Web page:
A Publication of WTVP

A few days ago, I had the opportunity to put on my clinical hat. When helping to take care of an injured worker, I asked her how the injury occurred. She told me that she was lifting a 200-pound part—yes, two hundred pounds—when she heard a pop in her lower back. She also told me that she lifts these parts all day long!

If you’re surprised at such a statement, don’t be. There’s an interesting phenomenon that occurs when I talk to employers and employees about the physical demands of virtually any job: employees overrate the physical requirements and employersunderrate them. In most cases, the problem is one of perception, not deception. The worker in the above example was legitimately hurt, not by lifting the box, but rather, by pushing it on a pallet jack.

There are a number of reasons for having accurate job descriptions that specify physical demands. When hiring for a position, it is legal for an employer to ask an applicant to review the physical demands and state if he or she can perform the required work. A physician can use the demands as a reference when conducting a pre-placement physical and/or a therapist can develop a physically challenging test that determines whether a person can safely meet these demands. Post-offer, pre-employment screening is legal and can serve as a first step to preventing workplace injuries.

Accurate physical demands can also assist after an injury. The evidence is convincing that it is possible and advantageous for the employer to allow the injured worker back on site performing light or modified duty. However, many physicians will be extra conservative in their approach if they are unsure what the worker will have to do. The result is more lost workdays, more unnecessary costs to the employer, and an increasingly greater chance of the employee not coming back to work at all.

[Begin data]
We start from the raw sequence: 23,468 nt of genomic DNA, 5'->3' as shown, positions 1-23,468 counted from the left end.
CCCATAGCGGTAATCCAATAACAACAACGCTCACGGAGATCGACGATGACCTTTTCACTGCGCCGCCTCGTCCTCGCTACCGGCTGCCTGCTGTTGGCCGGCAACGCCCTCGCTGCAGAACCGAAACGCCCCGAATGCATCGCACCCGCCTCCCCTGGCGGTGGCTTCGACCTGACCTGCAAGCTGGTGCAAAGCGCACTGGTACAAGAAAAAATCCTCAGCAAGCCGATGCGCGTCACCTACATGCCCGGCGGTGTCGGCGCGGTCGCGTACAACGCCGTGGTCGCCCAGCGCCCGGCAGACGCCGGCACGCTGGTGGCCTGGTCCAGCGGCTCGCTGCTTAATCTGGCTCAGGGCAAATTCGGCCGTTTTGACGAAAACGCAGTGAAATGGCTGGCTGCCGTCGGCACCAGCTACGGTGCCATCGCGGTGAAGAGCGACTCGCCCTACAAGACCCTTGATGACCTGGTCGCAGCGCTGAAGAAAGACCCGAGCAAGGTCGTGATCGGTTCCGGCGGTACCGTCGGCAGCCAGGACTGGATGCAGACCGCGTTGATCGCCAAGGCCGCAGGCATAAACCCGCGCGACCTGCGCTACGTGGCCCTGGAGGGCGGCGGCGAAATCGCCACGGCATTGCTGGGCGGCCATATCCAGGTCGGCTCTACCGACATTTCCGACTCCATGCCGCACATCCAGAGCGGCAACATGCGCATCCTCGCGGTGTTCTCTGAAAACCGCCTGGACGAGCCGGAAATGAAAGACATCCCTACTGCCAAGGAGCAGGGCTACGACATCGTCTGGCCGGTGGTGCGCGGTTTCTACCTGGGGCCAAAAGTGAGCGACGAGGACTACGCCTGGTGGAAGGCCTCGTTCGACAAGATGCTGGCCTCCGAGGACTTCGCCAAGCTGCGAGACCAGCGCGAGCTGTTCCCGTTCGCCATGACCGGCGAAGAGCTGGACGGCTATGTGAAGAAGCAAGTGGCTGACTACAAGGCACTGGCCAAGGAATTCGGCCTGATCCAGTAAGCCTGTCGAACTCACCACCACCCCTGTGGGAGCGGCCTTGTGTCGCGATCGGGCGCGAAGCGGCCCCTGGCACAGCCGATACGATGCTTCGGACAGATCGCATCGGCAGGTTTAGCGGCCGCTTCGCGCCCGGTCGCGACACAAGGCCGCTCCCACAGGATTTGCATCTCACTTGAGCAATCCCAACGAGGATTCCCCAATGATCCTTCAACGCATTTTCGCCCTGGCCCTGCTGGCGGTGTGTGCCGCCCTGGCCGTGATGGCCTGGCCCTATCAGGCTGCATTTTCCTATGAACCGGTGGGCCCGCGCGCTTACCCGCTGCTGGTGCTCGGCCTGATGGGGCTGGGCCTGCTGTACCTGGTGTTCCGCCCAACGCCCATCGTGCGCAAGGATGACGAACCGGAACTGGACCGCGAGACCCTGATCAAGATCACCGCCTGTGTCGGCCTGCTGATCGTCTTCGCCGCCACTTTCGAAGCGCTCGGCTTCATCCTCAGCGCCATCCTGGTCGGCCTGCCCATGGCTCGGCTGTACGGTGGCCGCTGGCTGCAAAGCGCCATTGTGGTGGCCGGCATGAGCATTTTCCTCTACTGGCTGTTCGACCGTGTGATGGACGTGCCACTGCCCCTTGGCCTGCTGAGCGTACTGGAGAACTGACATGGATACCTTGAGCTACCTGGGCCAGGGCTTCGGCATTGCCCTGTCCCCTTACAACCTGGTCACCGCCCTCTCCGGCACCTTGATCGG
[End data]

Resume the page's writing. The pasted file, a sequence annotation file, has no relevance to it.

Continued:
Now, let’s go back to the perception issue for a minute. If there is difficulty getting accurate information about job descriptions from employer and employee alike, how does one get solid information? There are a couple of ways. One is to give the project to a group consisting of managers and other employees (e.g., the safety committee) and have them review the job demands as a group. In some cases, they might have to develop an initial list of demands before they actually review them. Surveys, observation, interviews and other tools can be used to refine the list to include items such as lifting, carrying, pushing and pulling. Weights and frequencies should be included in the description as well. Once accurately outlined, it is important to put it in a user-friendly format, such as a table.

Many employers who have assigned this project to their employees found it extremely useful, while others have found it overwhelming and frustrating. An alternative is contracting a third party to develop the physical demands for you. These specialists contract to come on site and observe the physical demands of jobs, collect a wealth of data, and produce user-friendly job descriptions.

Job descriptions serve as a valuable tool for human resource, managerial and safety personnel. Properly developed, they give information that aids in the hiring process and the management of work-related injuries. iBi